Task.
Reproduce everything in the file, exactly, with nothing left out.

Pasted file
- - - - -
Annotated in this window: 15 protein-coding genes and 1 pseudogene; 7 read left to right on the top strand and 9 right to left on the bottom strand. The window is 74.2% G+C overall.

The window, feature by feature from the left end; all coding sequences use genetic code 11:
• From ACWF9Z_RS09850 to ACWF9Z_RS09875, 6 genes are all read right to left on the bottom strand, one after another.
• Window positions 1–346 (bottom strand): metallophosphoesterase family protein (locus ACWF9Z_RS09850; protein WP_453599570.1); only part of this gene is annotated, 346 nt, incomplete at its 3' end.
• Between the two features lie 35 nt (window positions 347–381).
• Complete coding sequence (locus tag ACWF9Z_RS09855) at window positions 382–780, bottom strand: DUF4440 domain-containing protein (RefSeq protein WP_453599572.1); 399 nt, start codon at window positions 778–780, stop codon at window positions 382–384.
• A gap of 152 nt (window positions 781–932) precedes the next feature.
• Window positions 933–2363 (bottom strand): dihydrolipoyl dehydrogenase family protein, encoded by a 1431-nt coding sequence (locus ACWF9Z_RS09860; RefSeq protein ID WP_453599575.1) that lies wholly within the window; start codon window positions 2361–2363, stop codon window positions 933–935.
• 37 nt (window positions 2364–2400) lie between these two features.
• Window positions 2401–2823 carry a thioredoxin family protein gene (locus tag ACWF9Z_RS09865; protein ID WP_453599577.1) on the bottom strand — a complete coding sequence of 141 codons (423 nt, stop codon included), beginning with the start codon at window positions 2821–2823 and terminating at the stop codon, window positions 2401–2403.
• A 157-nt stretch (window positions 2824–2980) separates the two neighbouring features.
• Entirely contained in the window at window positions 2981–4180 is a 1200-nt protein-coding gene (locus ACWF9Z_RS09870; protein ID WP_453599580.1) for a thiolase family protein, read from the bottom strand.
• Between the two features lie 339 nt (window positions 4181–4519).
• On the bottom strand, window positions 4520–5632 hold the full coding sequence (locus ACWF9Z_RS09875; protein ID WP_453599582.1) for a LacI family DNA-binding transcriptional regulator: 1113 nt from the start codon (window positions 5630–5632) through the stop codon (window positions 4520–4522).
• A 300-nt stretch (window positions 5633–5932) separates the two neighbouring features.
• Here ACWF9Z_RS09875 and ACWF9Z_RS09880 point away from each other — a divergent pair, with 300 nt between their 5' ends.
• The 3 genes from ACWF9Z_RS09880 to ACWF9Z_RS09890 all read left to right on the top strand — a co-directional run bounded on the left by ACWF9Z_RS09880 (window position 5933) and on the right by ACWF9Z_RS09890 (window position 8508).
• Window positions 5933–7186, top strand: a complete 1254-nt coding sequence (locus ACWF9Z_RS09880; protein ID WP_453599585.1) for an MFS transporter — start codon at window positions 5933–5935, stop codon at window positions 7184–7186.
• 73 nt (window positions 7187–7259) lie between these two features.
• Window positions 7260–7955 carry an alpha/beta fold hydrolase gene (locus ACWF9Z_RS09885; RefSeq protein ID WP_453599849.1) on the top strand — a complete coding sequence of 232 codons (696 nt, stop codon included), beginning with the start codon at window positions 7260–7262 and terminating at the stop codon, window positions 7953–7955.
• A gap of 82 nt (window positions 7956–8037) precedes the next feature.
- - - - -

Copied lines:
Annotated in this window: 15 protein-coding genes and 1 pseudogene; 7 read left to right on the top strand and 9 right to left on the bottom strand. The window is 74.2% G+C overall.

The window, feature by feature from the left end; all coding sequences use genetic code 11:
• From ACWF9Z_RS09850 to ACWF9Z_RS09875, 6 genes are all read right to left on the bottom strand, one after another.
• Window positions 1–346 (bottom strand): metallophosphoesterase family protein (locus ACWF9Z_RS09850; protein WP_453599570.1); only part of this gene is annotated, 346 nt, incomplete at its 3' end.
• Between the two features lie 35 nt (window positions 347–381).
• Complete coding sequence (locus tag ACWF9Z_RS09855) at window positions 382–780, bottom strand: DUF4440 domain-containing protein (RefSeq protein WP_453599572.1); 399 nt, start codon at window positions 778–780, stop codon at window positions 382–384.
• A gap of 152 nt (window positions 781–932) precedes the next feature.
• Window positions 933–2363 (bottom strand): dihydrolipoyl dehydrogenase family protein, encoded by a 1431-nt coding sequence (locus ACWF9Z_RS09860; RefSeq protein ID WP_453599575.1) that lies wholly within the window; start codon window positions 2361–2363, stop codon window positions 933–935.
• 37 nt (window positions 2364–2400) lie between these two features.
• Window positions 2401–2823 carry a thioredoxin family protein gene (locus tag ACWF9Z_RS09865; protein ID WP_453599577.1) on the bottom strand — a complete coding sequence of 141 codons (423 nt, stop codon included), beginning with the start codon at window positions 2821–2823 and terminating at the stop codon, window positions 2401–2403.
• A 157-nt stretch (window positions 2824–2980) separates the two neighbouring features.
• Entirely contained in the window at window positions 2981–4180 is a 1200-nt protein-coding gene (locus ACWF9Z_RS09870; protein ID WP_453599580.1) for a thiolase family protein, read from the bottom strand.
• Between the two features lie 339 nt (window positions 4181–4519).
• On the bottom strand, window positions 4520–5632 hold the full coding sequence (locus ACWF9Z_RS09875; protein ID WP_453599582.1) for a LacI family DNA-binding transcriptional regulator: 1113 nt from the start codon (window positions 5630–5632) through the stop codon (window positions 4520–4522).
• A 300-nt stretch (window positions 5633–5932) separates the two neighbouring features.
• Here ACWF9Z_RS09875 and ACWF9Z_RS09880 point away from each other — a divergent pair, with 300 nt between their 5' ends.
• The 3 genes from ACWF9Z_RS09880 to ACWF9Z_RS09890 all read left to right on the top strand — a co-directional run bounded on the left by ACWF9Z_RS09880 (window position 5933) and on the right by ACWF9Z_RS09890 (window position 8508).
• Window positions 5933–7186, top strand: a complete 1254-nt coding sequence (locus ACWF9Z_RS09880; protein ID WP_453599585.1) for an MFS transporter — start codon at window positions 5933–5935, stop codon at window positions 7184–7186.
• 73 nt (window positions 7187–7259) lie between these two features.
• Window positions 7260–7955 carry an alpha/beta fold hydrolase gene (locus ACWF9Z_RS09885; RefSeq protein ID WP_453599849.1) on the top strand — a complete coding sequence of 232 codons (696 nt, stop codon included), beginning with the start codon at window positions 7260–7262 and terminating at the stop codon, window positions 7953–7955.
• A gap of 82 nt (window positions 7956–8037) precedes the next feature.